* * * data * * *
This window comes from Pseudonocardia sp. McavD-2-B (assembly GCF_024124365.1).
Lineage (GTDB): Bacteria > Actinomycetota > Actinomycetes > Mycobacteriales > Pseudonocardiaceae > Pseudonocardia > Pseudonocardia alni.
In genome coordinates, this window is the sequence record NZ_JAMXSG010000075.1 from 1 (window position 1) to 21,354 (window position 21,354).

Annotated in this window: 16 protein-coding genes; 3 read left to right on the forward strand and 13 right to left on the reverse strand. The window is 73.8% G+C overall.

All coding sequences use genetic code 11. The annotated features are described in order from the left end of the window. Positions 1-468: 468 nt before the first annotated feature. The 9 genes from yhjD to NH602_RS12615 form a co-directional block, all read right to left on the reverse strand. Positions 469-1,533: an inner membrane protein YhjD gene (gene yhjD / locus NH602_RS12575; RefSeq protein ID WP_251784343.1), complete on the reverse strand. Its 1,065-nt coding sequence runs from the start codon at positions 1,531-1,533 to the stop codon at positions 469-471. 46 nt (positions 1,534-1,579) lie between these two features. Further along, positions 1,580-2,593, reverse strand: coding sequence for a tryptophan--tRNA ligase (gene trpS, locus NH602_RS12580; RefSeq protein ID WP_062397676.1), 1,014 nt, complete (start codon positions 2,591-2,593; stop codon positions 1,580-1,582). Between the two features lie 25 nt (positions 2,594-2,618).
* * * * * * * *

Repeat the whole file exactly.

This window comes from Pseudonocardia sp. McavD-2-B (assembly GCF_024124365.1).
Lineage (GTDB): Bacteria > Actinomycetota > Actinomycetes > Mycobacteriales > Pseudonocardiaceae > Pseudonocardia > Pseudonocardia alni.
In genome coordinates, this window is the sequence record NZ_JAMXSG010000075.1 from 1 (window position 1) to 21,354 (window position 21,354).

Annotated in this window: 16 protein-coding genes; 3 read left to right on the forward strand and 13 right to left on the reverse strand. The window is 73.8% G+C overall.

All coding sequences use genetic code 11. The annotated features are described in order from the left end of the window. Positions 1-468: 468 nt before the first annotated feature. The 9 genes from yhjD to NH602_RS12615 form a co-directional block, all read right to left on the reverse strand. Positions 469-1,533: an inner membrane protein YhjD gene (gene yhjD / locus NH602_RS12575; RefSeq protein ID WP_251784343.1), complete on the reverse strand. Its 1,065-nt coding sequence runs from the start codon at positions 1,531-1,533 to the stop codon at positions 469-471. 46 nt (positions 1,534-1,579) lie between these two features. Further along, positions 1,580-2,593, reverse strand: coding sequence for a tryptophan--tRNA ligase (gene trpS, locus NH602_RS12580; RefSeq protein ID WP_062397676.1), 1,014 nt, complete (start codon positions 2,591-2,593; stop codon positions 1,580-1,582). Between the two features lie 25 nt (positions 2,594-2,618).